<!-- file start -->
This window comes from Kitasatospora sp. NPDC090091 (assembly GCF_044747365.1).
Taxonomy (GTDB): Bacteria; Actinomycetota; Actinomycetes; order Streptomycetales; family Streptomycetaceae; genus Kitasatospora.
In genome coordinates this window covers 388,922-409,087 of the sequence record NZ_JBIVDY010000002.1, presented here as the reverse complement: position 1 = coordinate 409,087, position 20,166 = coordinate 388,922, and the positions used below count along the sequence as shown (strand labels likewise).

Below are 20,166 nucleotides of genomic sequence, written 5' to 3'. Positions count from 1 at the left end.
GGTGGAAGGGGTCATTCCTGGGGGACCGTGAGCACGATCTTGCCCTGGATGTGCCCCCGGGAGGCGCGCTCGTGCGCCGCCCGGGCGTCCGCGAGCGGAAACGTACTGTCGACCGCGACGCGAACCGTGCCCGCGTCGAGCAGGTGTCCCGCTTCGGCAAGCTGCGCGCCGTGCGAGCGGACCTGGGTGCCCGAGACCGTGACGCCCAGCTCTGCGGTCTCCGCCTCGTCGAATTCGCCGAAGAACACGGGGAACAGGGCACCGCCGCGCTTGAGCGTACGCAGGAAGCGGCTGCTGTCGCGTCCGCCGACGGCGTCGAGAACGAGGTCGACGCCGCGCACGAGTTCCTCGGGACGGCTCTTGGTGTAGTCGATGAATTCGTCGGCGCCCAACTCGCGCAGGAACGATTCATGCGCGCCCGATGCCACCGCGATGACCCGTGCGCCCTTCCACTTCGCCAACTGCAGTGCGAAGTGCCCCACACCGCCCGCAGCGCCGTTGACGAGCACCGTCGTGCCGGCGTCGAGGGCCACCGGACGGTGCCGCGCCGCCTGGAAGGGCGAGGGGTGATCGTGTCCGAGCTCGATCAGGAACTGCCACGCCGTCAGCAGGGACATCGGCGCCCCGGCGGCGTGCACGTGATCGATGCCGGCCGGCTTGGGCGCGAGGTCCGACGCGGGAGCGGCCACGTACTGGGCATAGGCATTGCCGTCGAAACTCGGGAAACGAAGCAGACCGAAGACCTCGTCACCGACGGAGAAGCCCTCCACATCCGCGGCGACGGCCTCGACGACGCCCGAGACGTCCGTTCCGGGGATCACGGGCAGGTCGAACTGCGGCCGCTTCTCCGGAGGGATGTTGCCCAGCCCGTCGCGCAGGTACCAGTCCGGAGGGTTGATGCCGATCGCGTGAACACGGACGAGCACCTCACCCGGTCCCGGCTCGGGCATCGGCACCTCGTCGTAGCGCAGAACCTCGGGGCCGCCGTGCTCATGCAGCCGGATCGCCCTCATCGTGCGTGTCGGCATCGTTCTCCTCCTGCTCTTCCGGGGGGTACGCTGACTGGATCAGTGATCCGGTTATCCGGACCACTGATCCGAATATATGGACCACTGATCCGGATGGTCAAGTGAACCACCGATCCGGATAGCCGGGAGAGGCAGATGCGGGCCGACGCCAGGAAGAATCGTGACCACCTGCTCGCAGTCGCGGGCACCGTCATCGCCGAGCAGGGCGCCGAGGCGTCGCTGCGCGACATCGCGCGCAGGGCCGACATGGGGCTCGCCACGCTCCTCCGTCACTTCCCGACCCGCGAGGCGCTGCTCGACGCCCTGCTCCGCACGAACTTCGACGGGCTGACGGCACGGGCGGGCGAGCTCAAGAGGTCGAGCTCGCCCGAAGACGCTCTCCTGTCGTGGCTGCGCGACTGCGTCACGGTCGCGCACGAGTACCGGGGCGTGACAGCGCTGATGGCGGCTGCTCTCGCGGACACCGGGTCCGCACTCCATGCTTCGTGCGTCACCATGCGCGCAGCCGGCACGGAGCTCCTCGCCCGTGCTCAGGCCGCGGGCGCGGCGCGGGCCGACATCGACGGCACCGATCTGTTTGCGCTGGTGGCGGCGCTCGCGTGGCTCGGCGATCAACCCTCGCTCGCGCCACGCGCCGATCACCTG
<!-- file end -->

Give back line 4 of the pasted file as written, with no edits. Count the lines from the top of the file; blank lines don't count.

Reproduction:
Below are 20,166 nucleotides of genomic sequence, written 5' to 3'. Positions count from 1 at the left end.